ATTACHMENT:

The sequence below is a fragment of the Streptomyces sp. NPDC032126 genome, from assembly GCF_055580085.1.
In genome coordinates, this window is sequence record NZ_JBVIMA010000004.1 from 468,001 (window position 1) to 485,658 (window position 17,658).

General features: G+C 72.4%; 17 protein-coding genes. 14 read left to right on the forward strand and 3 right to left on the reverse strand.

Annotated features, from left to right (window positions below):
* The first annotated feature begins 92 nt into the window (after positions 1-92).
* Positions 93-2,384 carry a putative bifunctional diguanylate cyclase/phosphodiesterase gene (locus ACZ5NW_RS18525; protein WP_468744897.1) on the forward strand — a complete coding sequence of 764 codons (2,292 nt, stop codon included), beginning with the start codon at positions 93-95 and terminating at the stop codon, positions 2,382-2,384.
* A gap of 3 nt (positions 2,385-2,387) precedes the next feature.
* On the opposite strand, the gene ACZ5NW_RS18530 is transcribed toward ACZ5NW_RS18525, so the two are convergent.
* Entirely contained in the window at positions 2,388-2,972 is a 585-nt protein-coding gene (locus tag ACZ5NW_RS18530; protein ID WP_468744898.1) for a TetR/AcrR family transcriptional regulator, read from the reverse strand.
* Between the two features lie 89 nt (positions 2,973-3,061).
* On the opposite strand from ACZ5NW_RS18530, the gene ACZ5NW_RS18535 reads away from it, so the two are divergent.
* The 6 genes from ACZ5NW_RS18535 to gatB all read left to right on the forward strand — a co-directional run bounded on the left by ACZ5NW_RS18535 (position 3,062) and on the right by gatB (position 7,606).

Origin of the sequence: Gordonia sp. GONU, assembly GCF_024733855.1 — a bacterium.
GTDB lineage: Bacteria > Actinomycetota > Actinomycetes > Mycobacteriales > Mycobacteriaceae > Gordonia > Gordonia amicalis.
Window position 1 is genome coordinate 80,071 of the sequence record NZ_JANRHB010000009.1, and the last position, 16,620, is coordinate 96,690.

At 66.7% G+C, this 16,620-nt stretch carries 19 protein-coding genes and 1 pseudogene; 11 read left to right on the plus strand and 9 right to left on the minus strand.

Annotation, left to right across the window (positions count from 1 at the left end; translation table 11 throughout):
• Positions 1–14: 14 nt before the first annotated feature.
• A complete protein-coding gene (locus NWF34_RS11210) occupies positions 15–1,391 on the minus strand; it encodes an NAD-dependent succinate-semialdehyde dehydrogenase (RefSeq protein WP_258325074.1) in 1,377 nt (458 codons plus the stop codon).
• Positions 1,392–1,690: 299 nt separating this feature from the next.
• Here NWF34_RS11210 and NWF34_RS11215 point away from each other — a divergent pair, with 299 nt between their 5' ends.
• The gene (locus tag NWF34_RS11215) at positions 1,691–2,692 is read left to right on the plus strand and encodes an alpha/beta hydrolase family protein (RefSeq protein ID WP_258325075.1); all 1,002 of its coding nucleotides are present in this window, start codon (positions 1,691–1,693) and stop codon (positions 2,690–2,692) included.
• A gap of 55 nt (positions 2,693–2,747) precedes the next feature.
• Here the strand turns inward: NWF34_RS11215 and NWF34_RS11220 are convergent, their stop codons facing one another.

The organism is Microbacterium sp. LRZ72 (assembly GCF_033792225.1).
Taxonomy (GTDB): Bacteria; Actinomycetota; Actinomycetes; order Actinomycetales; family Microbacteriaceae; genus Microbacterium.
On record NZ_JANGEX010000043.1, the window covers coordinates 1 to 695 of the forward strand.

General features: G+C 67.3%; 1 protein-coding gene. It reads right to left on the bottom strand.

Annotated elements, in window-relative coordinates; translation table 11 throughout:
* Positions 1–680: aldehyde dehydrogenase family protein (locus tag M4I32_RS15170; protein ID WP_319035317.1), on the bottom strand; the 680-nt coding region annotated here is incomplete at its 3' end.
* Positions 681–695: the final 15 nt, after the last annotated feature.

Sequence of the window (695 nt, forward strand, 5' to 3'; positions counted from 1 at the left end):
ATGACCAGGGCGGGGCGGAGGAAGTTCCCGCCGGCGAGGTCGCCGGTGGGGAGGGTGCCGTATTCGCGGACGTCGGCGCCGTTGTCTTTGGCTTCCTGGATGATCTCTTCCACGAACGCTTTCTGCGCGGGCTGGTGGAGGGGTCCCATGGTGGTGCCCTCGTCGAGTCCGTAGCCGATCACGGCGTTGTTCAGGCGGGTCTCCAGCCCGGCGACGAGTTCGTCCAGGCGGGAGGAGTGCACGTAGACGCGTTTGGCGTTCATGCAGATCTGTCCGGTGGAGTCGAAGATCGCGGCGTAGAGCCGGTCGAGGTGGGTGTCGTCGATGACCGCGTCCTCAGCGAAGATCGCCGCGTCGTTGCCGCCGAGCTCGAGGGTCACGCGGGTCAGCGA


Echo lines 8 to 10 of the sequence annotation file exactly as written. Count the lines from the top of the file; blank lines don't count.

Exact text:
* On the opposite strand, the gene ACZ5NW_RS18530 is transcribed toward ACZ5NW_RS18525, so the two are convergent.
* Entirely contained in the window at positions 2,388-2,972 is a 585-nt protein-coding gene (locus tag ACZ5NW_RS18530; protein ID WP_468744898.1) for a TetR/AcrR family transcriptional regulator, read from the reverse strand.
* Between the two features lie 89 nt (positions 2,973-3,061).